MAR 20, 2014 12:00 PM PDT

The potential of robotic technology as a next generation technology for neurological assessment

Presented At Neuroscience
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  • Professor Department of Biomedical and Molecular Sciences, Queens University School of Medicine
      Dr. Stephen Scott is a professor in the Department of Biomedical and Molecular Sciences at Queen's University. He is also a member of the Centre for Neuroscience Studies and the CIHR Group in Sensory-Motor Systems. He graduated from the University of Waterloo in Systems Designs Engineering for his undergraduate degree and a M.A.Sc. with Dr. D.A. Winter. He then did a Ph.D. with Dr. Gerry Loeb at Queens University in the Department of Physiology. After that he went to the Universit de Montral for his postdoctoral training in the Department of Physiology with Dr. John Kalaska from 1993 to 1995. His first faculty position was as a chercheur adjoint in the Department of Physiology at Universit de Montral in 1995. He moved his lab to Queen's University in 1997.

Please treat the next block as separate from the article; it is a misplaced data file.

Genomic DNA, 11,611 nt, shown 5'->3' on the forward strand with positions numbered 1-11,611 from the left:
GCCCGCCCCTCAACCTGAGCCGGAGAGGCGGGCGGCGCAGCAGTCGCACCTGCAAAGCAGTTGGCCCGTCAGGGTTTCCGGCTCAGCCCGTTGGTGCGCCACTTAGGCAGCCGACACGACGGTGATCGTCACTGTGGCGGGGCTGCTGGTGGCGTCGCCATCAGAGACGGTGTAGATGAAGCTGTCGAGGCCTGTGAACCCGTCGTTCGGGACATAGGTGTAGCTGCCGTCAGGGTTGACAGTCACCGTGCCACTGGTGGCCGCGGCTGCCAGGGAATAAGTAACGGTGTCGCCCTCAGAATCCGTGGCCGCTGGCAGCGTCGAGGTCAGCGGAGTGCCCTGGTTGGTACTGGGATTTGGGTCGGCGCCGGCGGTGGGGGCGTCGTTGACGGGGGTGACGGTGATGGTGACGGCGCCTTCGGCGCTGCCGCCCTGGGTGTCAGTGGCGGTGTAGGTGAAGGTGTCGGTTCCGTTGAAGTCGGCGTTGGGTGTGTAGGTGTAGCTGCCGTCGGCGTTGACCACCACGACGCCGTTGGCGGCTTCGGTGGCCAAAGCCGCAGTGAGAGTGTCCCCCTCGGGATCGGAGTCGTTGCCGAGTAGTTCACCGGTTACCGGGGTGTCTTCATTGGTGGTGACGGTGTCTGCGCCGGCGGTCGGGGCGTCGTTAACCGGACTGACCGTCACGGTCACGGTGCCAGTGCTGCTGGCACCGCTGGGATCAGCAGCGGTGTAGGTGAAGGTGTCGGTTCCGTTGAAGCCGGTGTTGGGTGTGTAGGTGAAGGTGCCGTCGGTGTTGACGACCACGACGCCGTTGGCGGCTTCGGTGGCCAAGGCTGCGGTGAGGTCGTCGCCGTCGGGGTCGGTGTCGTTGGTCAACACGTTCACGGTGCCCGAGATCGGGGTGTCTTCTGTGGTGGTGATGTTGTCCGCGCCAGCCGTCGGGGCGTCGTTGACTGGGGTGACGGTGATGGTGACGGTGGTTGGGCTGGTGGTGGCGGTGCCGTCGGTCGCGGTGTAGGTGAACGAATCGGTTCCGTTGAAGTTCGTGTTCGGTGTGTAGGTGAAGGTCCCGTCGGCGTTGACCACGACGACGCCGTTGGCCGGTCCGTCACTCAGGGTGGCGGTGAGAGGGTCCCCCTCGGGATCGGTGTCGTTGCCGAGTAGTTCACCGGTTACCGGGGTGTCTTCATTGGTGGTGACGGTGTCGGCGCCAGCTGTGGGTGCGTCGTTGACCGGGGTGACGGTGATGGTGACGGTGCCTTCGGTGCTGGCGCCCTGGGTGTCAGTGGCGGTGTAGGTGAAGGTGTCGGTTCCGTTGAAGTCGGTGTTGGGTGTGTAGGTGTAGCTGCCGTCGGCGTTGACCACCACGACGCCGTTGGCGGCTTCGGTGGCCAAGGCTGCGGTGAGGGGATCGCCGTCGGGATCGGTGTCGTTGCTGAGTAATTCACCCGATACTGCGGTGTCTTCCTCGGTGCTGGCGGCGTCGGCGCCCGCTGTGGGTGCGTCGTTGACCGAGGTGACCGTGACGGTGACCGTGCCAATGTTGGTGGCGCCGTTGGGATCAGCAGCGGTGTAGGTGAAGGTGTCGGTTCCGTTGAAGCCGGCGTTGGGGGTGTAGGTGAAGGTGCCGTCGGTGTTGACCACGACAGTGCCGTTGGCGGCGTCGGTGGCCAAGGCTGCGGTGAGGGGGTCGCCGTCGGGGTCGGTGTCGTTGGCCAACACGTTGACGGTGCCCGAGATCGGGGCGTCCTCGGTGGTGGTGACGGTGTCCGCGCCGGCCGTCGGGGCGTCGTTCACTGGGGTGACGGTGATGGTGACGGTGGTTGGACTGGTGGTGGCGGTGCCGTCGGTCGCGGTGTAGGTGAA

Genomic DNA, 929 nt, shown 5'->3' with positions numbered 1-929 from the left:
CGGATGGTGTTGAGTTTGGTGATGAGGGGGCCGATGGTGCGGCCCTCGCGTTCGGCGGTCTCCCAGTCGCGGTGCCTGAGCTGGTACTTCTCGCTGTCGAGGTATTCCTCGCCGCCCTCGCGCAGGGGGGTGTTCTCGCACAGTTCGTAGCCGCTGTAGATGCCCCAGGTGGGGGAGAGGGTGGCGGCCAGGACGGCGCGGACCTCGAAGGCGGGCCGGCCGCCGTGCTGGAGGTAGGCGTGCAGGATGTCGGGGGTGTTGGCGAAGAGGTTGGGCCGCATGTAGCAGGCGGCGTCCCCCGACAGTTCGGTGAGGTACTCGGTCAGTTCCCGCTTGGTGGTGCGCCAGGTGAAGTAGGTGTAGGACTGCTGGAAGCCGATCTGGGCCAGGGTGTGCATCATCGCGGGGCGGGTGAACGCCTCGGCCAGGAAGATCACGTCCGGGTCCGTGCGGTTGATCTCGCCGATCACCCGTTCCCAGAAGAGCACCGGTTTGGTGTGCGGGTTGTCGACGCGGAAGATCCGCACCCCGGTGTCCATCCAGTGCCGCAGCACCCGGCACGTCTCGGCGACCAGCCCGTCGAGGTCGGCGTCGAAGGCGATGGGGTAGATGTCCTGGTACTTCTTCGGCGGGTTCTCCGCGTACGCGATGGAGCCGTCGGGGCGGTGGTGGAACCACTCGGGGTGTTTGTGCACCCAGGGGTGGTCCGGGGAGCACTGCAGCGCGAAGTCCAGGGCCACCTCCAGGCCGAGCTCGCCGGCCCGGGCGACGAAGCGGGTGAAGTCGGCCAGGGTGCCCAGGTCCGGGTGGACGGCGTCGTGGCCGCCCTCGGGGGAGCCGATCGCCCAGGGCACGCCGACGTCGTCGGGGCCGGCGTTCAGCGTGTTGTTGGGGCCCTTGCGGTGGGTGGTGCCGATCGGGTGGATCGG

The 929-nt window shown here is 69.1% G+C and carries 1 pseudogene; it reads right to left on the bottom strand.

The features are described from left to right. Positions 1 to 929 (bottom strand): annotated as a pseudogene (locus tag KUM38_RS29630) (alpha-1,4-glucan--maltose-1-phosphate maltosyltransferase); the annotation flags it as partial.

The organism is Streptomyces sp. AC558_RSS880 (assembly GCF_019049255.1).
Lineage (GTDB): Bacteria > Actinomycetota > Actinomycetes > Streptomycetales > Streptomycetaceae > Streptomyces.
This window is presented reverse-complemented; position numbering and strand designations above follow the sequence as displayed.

Assessment of sensorimotor and cognitive function plays a crucial role in all facets of patient care, from diagnosing the specific disease or injury, to management and monitoring of rehabilitation strategies to ameliorate dysfunction. Most assessment scales for sensorimotor function are subjective in nature with relatively coarse rating systems, reflecting that it is difficult for even an experienced observer to discriminate small changes in performance using only the naked eye. Robotic technologies have had a profound impact in basic research to understand fundamental properties of sensorimotor control due to their ability to control the position or forces applied to the limb and their inherent ability to objectively quantify motor behavior. Our general hypothesis is that these same attributes make robotic technologies ideal for creating a new approach to neurological assessment. I will discuss a number of novel robot-based tasks weve developed to assess brain function in subjects with stroke, highlighting the complex patterns of sensory, motor and cognitive deficits that can be quantified with this technology.

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